A recent proof-of-concept study has shown the potential of clinical metagenomics for same-day testing of secondary infections in ICU patients

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The SARS-CoV-2 pandemic has given added impetus for metagenomic testing using nanopore sequencing to progress from a research tool to routine clinical application. A study led by researchers from Guy’s and St Thomas’ NHS Foundation Trust has shown the potential for clinical metagenomics to become a same-day test for identifying secondary infection in ventilated ICU patients. Getting results in hours rather than days would help to ensure rapid treatment with the correct antibiotic, minimise unnecessary prescriptions, and thus reduce the growing menace of antimicrobial resistance.

Recent strain on ICUs

The researchers point out that the setting of an intensive care unit (ICU) involves frequent staff-patient contact that imparts a risk of secondary or nosocomial infection. In addition, invasive ventilation may introduce organisms into the lungs and lead to ventilator-acquired pneumonia. This carries a high mortality and is responsible for up to 70% of antimicrobial prescribing, with current guidelines requiring empiric antibiotics pending culture results that typically take 2-4 days.

Many of these infection problems worsened during SARS-CoV-2. Expanded critical care capacity raised the risk of nosocomial infections, along with increased antimicrobial prescriptions and a greater threat of antimicrobial resistance. In addition, treatment of COVID-19 patients with steroid therapy potentially exacerbates bacterial or fungal infections.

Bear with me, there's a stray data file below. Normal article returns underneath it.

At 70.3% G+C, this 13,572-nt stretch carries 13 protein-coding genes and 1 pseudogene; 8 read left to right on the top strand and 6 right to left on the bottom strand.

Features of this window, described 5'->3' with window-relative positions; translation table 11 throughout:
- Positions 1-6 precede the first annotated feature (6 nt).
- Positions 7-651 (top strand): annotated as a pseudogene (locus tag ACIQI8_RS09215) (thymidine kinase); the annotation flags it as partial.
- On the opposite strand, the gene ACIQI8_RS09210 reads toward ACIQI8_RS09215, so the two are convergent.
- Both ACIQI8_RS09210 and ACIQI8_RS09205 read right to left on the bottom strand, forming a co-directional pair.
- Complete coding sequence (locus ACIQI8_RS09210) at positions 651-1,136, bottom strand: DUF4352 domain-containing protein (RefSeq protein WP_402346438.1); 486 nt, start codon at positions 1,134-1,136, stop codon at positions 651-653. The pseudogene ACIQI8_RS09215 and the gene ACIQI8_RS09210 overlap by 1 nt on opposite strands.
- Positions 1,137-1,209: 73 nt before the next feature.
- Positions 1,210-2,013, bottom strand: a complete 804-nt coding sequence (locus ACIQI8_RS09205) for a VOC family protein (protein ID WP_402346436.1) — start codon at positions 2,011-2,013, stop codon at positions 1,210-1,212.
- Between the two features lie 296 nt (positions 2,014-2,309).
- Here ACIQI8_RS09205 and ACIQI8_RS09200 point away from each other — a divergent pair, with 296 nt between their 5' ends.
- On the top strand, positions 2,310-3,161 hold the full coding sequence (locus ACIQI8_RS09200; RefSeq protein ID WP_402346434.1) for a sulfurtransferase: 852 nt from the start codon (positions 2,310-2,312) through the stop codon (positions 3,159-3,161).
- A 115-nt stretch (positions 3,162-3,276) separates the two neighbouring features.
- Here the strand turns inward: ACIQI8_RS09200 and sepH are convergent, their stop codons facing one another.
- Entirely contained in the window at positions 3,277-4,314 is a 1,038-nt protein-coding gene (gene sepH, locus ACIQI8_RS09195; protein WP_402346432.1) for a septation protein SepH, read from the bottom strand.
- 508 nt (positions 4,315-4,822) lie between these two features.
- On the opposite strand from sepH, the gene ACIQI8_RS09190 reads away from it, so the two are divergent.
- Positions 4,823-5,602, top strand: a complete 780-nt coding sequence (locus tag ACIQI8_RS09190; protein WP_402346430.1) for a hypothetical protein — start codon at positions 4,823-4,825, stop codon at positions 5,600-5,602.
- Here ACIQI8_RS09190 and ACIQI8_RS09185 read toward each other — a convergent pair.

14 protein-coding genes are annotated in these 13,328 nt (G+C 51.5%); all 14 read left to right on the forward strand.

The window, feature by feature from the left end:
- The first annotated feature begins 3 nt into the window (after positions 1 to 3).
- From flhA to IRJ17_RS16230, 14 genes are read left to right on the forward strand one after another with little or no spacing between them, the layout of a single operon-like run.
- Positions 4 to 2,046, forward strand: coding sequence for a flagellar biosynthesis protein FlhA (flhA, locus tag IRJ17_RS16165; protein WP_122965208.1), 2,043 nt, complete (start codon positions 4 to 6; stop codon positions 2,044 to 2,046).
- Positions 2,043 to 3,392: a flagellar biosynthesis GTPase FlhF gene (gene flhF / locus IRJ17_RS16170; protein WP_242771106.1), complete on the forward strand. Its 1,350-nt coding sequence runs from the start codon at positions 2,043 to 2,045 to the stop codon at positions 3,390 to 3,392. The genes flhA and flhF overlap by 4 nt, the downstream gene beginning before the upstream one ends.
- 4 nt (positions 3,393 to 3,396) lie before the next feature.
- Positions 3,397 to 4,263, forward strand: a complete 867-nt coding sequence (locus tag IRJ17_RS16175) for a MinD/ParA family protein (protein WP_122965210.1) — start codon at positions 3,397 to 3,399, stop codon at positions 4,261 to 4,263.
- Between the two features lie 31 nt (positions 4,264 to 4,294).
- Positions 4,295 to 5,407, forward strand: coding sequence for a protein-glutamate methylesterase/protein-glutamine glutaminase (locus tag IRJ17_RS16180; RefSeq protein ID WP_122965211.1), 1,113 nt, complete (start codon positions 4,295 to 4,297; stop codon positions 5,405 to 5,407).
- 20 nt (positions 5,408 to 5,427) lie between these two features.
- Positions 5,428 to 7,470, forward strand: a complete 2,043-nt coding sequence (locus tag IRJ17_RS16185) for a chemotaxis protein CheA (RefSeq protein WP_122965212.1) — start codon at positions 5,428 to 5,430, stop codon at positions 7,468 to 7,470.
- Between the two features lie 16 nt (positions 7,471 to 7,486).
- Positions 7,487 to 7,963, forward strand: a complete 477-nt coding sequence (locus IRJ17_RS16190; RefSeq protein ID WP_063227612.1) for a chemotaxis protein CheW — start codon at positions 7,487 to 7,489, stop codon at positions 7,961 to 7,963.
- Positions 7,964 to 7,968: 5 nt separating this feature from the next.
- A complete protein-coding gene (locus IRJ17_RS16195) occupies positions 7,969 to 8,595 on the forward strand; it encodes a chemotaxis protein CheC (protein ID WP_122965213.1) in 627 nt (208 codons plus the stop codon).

The researchers, from the National Institute for Health Research (NIHR) Biomedical Research Centre at Guy’s and St Thomas’ NHS Foundation Trust and King’s College London, in collaboration with the Quadram Institute in Norwich, Oxford Nanopore Technologies and Viapath, the UK’s largest independent pathology service provider, noted that the pandemic thus reinforced ‘a need for rapid comprehensive diagnostics to improve antimicrobial stewardship and help prevent emergence and transmission of multi-drug-resistant organisms.’

Professor Jonathan Edgeworth, who led the research team, commented: ‘As soon as the pandemic started, our scientists realised there would be a benefit to sequencing genomes of all bacteria and fungi causing infection in COVID-19 patients while on ICU.

‘Within a few weeks we showed it can diagnose secondary infection, target antibiotic treatment, and detect outbreaks much earlier than current technologies—all from a single sample.’

Proof-of-concept study

The team performed a proof-of-concept study of nanopore metagenomics sequencing—a type of DNA sequencing that allows direct rapid unbiased detection of all organisms present in a clinical sample—on 43 surplus respiratory samples from 34 intubated COVID-19 patients with suspected secondary bacterial or fungal pneumonia. Patients were drawn from seven ICUs at St Thomas’ Hospital, London, over a 9-week period between 11 April and 15 June 2020, during the first wave of COVID-19.

Their median age was 52; 70% were male, 47% White, and 44% Black or minority ethnicities. Median length of stay was 32 days and mortality 24%. Samples sent for metagenomic analysis and culture included 10 bronchoalveolar lavages, 6 tracheal aspirates, and 27 non-direct bronchoalveolar lavages.

The study, published in Genome Medicine, showed that an 8-hour metagenomics workflow was 92% sensitive (95% confidence interval [CI], 75% to 99%) and 82% specific (95% CI, 57% to 96%) for bacterial identification, based on culture-positive and culture-negative samples respectively.